Archive for March, 2013

Please see the link titled (surprise) ‘Summer 2013 PhilSoc schedule’ under ‘pages’ over on the right hand side of the page.

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For the final event of the Spring term, Larry Chase returns to the Phil Soc to talk on this subject.

He says: “The fact-value distinction remains central to the ways in which Philosophers structure the academic study of the arts and morals and is something that the Society’s Hon President is rightly suspicious of.

Sometimes, judgements are no more than a bleating of preferences and emotions but equally, experience teaches us that this needn’t be – that at other times, it is nothing less than a matter of fact that someone, something, some action is wicked, immoral, good, exquisite, etc.. . . . and that for philosophers  to deny in principle the rational basis of judgements, distorts and misrepresents how we can and must think.  The distinction might be one of “sophisticated irrationality” but I have a different take on how philosophy got into a tangle and put itself at odds with common sense.

In the second part of the talk, I’d like to use the debates regarding same-sex marriage as a starting point  for arguing that in moral debate, rationality matters and that there can be factual disputes which are not susceptible to being resolved . . . disputes where we can only agree to differ.

Come along for what should be a thought-provoking evening. And watch out for the soon-to-be- published programme for the summer term –  we’re back on 12th April.

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With UKIP well placed in the recent Eastleigh by-election, what could be a better – or worse – time to examine these issues?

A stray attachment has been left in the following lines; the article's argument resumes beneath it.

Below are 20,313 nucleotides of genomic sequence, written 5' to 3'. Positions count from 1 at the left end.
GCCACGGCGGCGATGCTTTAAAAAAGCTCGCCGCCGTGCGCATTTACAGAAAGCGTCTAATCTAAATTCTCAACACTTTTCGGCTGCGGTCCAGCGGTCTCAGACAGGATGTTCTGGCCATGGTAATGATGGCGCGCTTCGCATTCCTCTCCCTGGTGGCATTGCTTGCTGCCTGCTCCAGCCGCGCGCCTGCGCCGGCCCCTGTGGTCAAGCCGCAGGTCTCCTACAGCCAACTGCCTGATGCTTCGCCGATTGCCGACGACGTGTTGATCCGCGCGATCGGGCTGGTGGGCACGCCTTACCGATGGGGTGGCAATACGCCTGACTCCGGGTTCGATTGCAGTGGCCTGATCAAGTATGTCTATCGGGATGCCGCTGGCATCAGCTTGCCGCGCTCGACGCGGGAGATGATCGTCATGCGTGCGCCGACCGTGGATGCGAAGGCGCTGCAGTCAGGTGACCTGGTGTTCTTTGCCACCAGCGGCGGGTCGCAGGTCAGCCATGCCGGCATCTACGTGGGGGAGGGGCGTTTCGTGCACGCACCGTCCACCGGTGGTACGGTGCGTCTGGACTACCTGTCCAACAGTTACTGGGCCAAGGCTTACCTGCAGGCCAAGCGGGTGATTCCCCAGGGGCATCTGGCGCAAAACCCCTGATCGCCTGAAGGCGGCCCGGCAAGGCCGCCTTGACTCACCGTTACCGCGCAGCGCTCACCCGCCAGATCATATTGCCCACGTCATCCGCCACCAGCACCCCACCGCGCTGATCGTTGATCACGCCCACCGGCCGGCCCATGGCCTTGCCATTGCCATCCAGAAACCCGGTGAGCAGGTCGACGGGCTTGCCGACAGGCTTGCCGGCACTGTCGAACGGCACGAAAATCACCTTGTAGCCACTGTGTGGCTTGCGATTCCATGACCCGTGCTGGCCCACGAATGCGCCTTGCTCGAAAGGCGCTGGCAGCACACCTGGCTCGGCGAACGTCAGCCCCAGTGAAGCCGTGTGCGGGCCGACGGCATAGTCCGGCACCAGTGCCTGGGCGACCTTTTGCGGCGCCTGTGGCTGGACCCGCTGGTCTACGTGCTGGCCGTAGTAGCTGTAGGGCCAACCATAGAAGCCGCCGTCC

And who better to unpack them than Gerry Hannon, not only a long-standing member and contributor to the Society, but also Northern Irish, and so British, and so neutral on the subject, as he has no real hope of becoming English!

This Friday,  Gerry will reveal the conversation cum confrontation which gave rise to this most recent offering and will help us through “The English and their Identity” alphabet … A for Anglo Saxon … B for British … C for Celts … and ending up with … X for xenophobia … Y for Y chromosome and Z for Zeitgeist.

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This Friday, Neil Howard will talk at the Phil Soc again about this topic.

• What is ‘intelligence’?
• What is the brain actually doing?
• How is intelligence physically realised in the brain?

Quite how the brain manages to achieve what it does remains elusive. There are news stories almost every day that some link has been found between some behaviour and activity in some part of the brain or other. But it seems there is no ‘big idea’ of how the brain works, akin to Darwinian evolution with life for example – where all that’s needed is a fairly straightforward concept and a few billion years. This talk goes in search of such a ‘big idea’, looking, in particular, at one very promising recent theory.

Come along this Friday to hear (and contribute) more.

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